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The endostyle is an organ which assists lower-chordates (urochordates and cephalochordates, as well as the larvae of lampreys) in filter-feeding. It is a longitudinal ciliated fold located in the ventral pharyngeal wall, which secretes mucus to accumulate food particles and pass them along to the digestive tract.[1] It aids in transporting food to the esophagus. The endostyle in larval lampreys (ammocetes) metamorphoses into the thyroid gland in adults, and is regarded as being homologous to the thyroid gland in vertebrates due to its iodine-concentrating activity.[2] Since the endostyle is found in the three branches of chordates, it is presumed to have arisen in the common ancestor of these taxa, along with a shift to internal feeding for extracting suspended food from the water.[3]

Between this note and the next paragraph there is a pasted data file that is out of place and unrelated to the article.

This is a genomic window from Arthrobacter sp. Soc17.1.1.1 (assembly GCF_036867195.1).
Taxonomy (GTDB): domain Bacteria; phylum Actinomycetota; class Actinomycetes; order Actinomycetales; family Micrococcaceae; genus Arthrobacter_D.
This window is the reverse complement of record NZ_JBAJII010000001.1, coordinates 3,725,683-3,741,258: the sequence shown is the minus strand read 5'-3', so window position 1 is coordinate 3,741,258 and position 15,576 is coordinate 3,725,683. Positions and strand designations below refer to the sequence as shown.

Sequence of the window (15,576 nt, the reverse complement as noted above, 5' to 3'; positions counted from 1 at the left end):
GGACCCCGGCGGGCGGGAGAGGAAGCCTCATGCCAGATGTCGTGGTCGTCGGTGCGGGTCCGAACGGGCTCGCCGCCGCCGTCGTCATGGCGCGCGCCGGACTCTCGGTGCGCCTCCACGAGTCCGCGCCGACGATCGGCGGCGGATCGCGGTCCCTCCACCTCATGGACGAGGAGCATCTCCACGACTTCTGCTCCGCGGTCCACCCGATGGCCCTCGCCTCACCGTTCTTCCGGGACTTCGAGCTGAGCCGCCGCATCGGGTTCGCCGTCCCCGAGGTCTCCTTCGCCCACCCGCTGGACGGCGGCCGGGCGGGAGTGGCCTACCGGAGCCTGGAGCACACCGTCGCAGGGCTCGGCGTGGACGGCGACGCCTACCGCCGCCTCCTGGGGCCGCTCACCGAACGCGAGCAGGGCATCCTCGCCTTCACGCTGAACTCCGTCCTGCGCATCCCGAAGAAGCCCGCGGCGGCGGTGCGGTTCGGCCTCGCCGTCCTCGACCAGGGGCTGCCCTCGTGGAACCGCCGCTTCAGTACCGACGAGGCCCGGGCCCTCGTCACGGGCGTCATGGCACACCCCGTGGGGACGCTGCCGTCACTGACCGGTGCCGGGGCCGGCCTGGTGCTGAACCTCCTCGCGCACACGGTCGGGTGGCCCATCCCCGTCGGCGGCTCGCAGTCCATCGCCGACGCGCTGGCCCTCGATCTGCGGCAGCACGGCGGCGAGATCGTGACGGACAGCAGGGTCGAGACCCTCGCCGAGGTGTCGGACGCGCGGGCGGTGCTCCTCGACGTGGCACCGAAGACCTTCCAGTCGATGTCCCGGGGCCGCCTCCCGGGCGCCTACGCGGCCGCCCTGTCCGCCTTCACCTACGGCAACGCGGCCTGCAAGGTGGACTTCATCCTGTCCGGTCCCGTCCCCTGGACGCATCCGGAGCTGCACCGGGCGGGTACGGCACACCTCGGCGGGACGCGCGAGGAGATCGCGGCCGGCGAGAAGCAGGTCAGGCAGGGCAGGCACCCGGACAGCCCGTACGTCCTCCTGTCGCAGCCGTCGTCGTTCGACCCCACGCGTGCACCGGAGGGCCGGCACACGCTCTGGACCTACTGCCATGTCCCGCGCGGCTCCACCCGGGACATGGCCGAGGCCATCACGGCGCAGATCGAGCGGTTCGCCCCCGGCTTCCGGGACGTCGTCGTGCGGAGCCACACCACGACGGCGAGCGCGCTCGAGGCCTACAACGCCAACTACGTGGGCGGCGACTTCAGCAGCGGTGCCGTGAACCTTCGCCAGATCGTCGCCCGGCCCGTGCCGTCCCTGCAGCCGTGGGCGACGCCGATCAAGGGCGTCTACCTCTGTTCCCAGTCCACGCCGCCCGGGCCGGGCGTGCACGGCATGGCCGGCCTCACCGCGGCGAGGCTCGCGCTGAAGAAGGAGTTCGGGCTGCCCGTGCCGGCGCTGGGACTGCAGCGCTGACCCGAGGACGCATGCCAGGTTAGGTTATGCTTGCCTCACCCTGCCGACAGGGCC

1. ^ "Glossary of Tunicate Terminology". www.stri.si.edu. Retrieved 2018-01-20. 
  2. ^ Ogasawara, Michio; Di Lauro, Roberto; Satoh, Nori (1 June 1999). "Ascidian Homologs of Mammalian Thyroid Transcription Factor-1 Gene Are Expressed in the Endostyle". Zoological Science. 16 (3): 559–565. doi:10.2108/zsj.16.559. ISSN 0289-0003. 
  3. ^ Dumont, Jacques; Opitz, R.; Christophe, D.; Vassart, Gilbert; Roger, P.P.; Maenhaut, C. (30 November 2011). "Ontogeny, Anatomy, Metabolism and Physiology of the Thyroid". Thyroid Disease Manager. Retrieved 2013-09-21. 

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